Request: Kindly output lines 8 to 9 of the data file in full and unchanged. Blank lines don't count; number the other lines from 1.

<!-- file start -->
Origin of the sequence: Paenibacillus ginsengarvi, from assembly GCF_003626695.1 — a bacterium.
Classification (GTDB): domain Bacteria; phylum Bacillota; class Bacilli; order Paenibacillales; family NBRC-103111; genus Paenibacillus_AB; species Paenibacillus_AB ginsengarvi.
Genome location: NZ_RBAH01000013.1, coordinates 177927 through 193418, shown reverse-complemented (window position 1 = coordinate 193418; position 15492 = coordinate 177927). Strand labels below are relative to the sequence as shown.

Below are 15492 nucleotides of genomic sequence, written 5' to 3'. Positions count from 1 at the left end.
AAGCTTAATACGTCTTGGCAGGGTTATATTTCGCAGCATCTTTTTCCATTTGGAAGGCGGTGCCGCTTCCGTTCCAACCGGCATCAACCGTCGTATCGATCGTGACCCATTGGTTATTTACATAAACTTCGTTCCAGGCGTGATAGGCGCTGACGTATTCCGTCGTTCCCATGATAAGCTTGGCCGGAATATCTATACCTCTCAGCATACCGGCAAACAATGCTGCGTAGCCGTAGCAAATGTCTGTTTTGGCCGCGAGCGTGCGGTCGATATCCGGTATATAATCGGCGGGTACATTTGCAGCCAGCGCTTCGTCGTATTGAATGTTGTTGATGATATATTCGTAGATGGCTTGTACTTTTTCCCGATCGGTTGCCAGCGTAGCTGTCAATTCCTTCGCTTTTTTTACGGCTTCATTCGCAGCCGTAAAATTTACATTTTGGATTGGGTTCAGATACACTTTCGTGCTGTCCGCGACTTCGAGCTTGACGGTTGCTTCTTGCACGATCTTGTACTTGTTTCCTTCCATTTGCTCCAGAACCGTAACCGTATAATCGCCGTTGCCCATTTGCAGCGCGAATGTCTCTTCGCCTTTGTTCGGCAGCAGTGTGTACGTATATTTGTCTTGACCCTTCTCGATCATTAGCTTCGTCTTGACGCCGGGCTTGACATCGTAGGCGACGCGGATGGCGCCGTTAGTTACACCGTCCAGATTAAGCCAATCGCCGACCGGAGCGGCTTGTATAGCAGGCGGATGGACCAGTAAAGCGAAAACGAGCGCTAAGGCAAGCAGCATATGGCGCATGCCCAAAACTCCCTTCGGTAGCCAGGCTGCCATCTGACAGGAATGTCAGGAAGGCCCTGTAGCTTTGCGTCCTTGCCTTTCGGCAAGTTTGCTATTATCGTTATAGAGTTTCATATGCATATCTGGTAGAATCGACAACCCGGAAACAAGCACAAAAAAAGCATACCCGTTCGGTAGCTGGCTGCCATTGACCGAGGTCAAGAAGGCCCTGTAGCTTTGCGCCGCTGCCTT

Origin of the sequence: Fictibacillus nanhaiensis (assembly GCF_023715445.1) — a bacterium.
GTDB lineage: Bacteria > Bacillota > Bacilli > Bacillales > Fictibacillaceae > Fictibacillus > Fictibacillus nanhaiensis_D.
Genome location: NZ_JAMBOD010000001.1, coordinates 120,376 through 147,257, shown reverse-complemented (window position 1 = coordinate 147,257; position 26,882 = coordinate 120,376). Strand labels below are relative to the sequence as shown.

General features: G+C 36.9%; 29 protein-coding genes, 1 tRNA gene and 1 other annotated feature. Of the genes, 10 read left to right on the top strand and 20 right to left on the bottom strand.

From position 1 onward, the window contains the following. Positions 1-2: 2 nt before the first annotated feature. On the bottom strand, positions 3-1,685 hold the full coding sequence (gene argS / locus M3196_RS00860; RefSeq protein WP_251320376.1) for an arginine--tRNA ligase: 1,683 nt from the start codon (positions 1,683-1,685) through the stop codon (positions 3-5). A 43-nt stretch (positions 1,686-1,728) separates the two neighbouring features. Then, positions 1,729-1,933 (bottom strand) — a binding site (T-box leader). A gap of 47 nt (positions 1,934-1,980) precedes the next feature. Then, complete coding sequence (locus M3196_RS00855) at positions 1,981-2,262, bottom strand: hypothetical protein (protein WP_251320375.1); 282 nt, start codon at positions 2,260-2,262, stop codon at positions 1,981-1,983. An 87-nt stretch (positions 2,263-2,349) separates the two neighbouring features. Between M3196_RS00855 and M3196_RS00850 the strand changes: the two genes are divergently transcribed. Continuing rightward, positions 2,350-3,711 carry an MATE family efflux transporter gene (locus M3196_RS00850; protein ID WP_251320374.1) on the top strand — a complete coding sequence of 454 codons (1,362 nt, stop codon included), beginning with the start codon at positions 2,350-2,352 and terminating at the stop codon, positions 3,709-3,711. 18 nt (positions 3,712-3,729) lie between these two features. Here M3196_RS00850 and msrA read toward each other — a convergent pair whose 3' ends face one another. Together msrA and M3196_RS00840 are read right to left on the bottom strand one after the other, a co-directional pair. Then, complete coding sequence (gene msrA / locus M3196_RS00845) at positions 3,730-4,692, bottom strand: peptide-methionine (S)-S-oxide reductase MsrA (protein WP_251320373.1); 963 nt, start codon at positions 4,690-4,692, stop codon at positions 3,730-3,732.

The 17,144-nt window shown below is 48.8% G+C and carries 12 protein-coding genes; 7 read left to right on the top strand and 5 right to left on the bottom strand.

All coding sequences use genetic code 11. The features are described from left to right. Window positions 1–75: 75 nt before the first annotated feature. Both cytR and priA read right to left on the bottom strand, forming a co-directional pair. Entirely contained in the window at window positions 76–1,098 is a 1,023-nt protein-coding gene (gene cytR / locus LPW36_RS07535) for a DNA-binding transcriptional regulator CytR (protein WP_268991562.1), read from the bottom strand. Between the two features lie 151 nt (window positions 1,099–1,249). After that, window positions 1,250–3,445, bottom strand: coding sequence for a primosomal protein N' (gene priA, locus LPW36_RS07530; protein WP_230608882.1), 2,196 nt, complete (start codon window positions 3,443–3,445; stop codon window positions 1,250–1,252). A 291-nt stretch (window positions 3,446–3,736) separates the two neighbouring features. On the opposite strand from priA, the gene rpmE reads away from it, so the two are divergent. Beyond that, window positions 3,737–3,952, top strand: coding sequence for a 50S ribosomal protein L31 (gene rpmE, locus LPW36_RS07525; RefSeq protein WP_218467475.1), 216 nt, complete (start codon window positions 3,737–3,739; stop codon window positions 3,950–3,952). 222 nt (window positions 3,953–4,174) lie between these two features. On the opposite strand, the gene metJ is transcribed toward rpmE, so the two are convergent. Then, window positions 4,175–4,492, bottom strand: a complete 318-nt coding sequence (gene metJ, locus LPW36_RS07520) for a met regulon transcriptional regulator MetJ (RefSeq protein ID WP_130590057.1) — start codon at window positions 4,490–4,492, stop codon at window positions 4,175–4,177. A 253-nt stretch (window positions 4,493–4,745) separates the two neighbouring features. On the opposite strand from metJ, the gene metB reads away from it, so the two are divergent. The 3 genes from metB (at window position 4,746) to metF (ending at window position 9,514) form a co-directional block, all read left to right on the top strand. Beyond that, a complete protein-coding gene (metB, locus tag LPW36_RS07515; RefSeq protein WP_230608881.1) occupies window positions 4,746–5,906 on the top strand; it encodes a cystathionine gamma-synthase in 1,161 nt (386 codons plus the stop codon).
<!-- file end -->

Genome location: NZ_JAMBOD010000001.1, coordinates 120,376 through 147,257, shown reverse-complemented (window position 1 = coordinate 147,257; position 26,882 = coordinate 120,376). Strand labels below are relative to the sequence as shown.

General features: G+C 36.9%; 29 protein-coding genes, 1 tRNA gene and 1 other annotated feature. Of the genes, 10 read left to right on the top strand and 20 right to left on the bottom strand.